The theme of this week’s Top Ten Tuesday, as always hosted by The Broke and The Bookish, is Top Ten 2015 Releases I Meant To Get To But Didn’t. I am currently on a pretty serious mission to read everything on my NetGalley shelf, but once that particular dragon has been slain, I will be able to catch up with some of these.
10. In the Unlikely Event by Judy Blume
I read all of Judy Blume’s children’s books a very long time ago, so I’m intrigued to see how her style translates into writing for adults. Let’s hope it doesn’t scar me for life like Forever.
9. The Lola Quartet by Emily St John Mandel
I’ve read all of Emily St John Mandel’s other books and I think she is insanely talented. I deliberately didn’t read this last year as I didn’t want to run out of her books, but I think I’ve paced myself effectively now.
8. The Sunlit Night by Rebecca Dinerstein
I can’t remember where I heard about this but I have a thing for oxymoronic titles and I like the description of this: a college graduate flees the drama of her Manhattan family, while a young man struggles with his father’s dying wish, with the two stories intersecting in the Arctic Circle.
7. Wonderland by Stacey D’Erasmo
This has been on my Amazon Wish List for ages. It has a beautiful cover and it’s about a rock star, so basically I need it.
6. The Wolf Wilder by Katherine Rundell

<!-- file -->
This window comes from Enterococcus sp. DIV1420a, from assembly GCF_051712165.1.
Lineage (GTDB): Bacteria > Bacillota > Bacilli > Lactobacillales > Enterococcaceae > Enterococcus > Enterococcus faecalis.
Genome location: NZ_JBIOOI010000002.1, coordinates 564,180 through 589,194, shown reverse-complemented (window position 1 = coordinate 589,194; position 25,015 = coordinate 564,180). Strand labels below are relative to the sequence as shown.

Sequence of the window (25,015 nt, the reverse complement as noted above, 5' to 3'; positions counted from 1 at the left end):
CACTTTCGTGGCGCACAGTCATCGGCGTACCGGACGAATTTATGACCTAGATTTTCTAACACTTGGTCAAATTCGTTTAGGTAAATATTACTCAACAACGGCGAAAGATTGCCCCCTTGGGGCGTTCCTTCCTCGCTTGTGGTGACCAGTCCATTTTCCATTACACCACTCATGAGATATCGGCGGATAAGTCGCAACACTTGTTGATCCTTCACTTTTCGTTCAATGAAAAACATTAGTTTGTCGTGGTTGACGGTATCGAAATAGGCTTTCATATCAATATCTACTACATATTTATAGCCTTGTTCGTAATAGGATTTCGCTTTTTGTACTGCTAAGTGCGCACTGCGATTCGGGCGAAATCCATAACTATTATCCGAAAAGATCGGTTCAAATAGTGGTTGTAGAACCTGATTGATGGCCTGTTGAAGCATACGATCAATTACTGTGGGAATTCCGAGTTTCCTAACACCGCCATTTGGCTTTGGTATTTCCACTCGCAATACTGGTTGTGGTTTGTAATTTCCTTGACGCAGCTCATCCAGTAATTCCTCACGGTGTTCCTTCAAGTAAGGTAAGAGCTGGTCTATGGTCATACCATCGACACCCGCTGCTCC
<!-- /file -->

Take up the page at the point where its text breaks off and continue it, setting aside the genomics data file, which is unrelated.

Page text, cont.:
I think I am the last human not to have read this book but thanks to wonderful Leeds Libraries, I picked up a copy last week so I’ll be reading it very soon.
5. Spinster: Making a Life of One’s Own by Kate Bolick
This is a non-fiction book described as “a meditation on what it means to be a female at the dawn of the 21st century.” I’m interested to see how Bolick reclaims the word “spinster,” for one thing.
4. The Way We Bared Our Souls by Willa Strayhdorn
This came up as a recommendation for me after I read We All Looked Up. I’ve been meaning to get to it for the longest time.
3. The Dorothy Must Die stories by Danielle Paige
I really liked Dorothy Must Die and The Wicked Will Rise, as well as No Place Like Oz, the first of Paige’s prequel novellas. The reimagining of Oz as a totalitarian state appeals to me and I’m a big fan of how Paige has completely changed the characters, while remaining true to the original novel (I reread L. Frank Baum’s source text recently and it is far, far darker than the Judy Garland singalong version).
2. Seed by Lisa Heathfield
This is something I’ve seen on a lot of Best Of lists from last year and I managed to get a copy from the library last week, so I can read it and not sell a kidney or anything.
1.Challenger Deep by Neil Schusterman
I’ve heard such good things about this and a few people mentioned it in response to my discussion post on unreliable narrators. I need to get to this soon.
Please link me to your list in the comments. I’d love to be forced to add even more 2015 books to my TBR pile. And if you’ve read any of these, I’d be interested to know what you thought.